The Imaginarium of Terry Gilliam
If Terry Gilliam didn’t make movies, what would he be? An artist and a cartoonist, certainly – he says he’s always drawn, and he made a living at it in the early 1960s. But just supposing we took away his pencil? Maybe it’s a knock-on from the antique traveling theatre at the heart of his latest film, The Imaginarium Of Doctor Parnassus, but it seems natural to imagine him in a circus context. He could be the ring-master, or the clown, the lion-tamer or the showground barker… I could even picture him as the bearded lady. Maybe all of the above: it would be the greatest one-man show on earth, with the proverbial cast of thousands.
To some extent every director has to be a jack of all trades, but artists like Gilliam put such a strong individual stamp on their work it shows through in every nook and cranny of the frame. I talked to his favourite, one-eyed cinematographer Nicola Pecorini a few years back, and he told me how Harvey Weinstein had fired him mid-shoot from The Brothers Grimm “because I was shooting it the way Terry wanted it to look. Then they brought in a new cinematographer and Terry shot it his way anyway.”
So what are the hallmarks of a Gilliam movie? In no particular order, there’s the abiding interest in fantasy, and other worlds – in fact it’s hard to think of a Gilliam movie that doesn’t involve alternate realities of some kind. Related to this, there’s a fascination with myth, legend and history (The Fisher King; Time Bandits; The Adventures Of Baron Munchausen), and a deep dislike for bureaucracy, repression, and the petty bourgeoisie (Brazil; Fear And Loathing In Las Vegas).
His heroes are quixotic visionaries or madmen, liars or innocents – characters capable of seeing the bigger picture even when nobody else sees it the same way. Dr Parnassus (Christopher Plummer) is of that ilk, a storyteller graced – or cursed – with secret knowledge, a lonely romantic, as well as a director-producer who feels increasingly out of touch with modern times (in the film’s first scenes we see the Parnassus traveling theatre performing for an unappreciative audience of drunken yobs).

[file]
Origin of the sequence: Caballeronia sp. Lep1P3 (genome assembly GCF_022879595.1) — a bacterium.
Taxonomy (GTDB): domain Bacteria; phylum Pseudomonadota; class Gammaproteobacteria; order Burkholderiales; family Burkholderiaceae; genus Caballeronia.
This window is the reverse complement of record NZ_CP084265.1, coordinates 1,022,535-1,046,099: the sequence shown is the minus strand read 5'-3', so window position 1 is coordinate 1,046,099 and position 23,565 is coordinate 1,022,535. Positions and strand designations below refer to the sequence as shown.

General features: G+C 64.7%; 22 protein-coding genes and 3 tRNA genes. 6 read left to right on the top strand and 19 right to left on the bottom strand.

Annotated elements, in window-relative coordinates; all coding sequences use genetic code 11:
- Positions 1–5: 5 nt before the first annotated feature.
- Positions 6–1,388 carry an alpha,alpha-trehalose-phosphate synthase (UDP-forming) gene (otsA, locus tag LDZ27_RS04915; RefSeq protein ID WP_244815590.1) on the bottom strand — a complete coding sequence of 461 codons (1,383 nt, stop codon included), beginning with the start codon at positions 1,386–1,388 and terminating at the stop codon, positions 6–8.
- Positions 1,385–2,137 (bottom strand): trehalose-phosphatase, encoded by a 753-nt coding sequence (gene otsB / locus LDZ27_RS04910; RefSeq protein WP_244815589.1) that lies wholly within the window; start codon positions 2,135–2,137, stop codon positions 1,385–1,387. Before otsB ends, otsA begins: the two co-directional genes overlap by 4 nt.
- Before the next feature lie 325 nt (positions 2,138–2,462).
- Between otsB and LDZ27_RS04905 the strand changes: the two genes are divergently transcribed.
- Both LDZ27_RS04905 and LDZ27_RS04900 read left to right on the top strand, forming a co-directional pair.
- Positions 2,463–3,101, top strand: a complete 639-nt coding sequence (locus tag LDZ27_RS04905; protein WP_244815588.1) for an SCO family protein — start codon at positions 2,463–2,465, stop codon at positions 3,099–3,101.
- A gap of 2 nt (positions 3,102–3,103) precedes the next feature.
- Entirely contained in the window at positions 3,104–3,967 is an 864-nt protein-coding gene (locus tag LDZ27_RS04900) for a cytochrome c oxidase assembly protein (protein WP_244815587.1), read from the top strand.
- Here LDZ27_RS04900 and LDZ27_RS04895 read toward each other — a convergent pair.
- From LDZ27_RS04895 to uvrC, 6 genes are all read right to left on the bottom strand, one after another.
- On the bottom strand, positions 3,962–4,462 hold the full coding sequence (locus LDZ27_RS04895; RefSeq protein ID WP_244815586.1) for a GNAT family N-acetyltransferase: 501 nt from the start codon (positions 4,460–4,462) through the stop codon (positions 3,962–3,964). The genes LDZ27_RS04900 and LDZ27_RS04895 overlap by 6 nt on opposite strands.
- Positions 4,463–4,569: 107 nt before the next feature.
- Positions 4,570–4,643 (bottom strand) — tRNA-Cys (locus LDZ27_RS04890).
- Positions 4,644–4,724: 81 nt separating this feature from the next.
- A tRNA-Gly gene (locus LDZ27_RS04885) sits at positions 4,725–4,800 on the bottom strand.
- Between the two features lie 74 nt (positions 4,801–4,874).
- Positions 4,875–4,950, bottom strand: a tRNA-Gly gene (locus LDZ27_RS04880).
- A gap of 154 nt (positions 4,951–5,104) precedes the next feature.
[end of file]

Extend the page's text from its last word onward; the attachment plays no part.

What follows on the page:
All of which might be woefully self-aggrandizing, if not for the exhilarating extravagance of Gilliam’s imagination and his subversive, anarchic sense of humour. He was a Python after all. Even in his darkest, most perverse film, Tideland, which is full of death and drugs and which is entirely populated by the demented and the disturbed, there is a glint in his eye, a glee in stirring things up, and a lyrical insistence on beauty and wonder in our midst.
He’s suffered his fair share of hard luck in a career blighted with unproduced projects and lengthy gaps between films, but then an eccentric talent is never going to have an easy ride in a field so expensive as the movies. Better to celebrate how much he has gotten away with: a dozen features; wild, prodigious cinema unique to his vision but always unpredictable and fresh, contrary and expansive – movies that open up and bloom before your eyes.
The Best of Gilliam Collection
2. Time Bandits (1981)
Maybe the most purely Gilliamesque movie of them all: a quick trip through the best bits of world history in the company of a small boy and several short people.
5. The Fisher King (1991)
Yes, it’s his most conventional film, but it would still be remarkably strange by anyone else’s standards, and Richard LaGrevenese’s script does hang together better than some of Gilliam’s more wayward efforts. Jeff Bridges and Robin Williams are good, but Mercedes Ruhl steals the picture.
Titles related to this article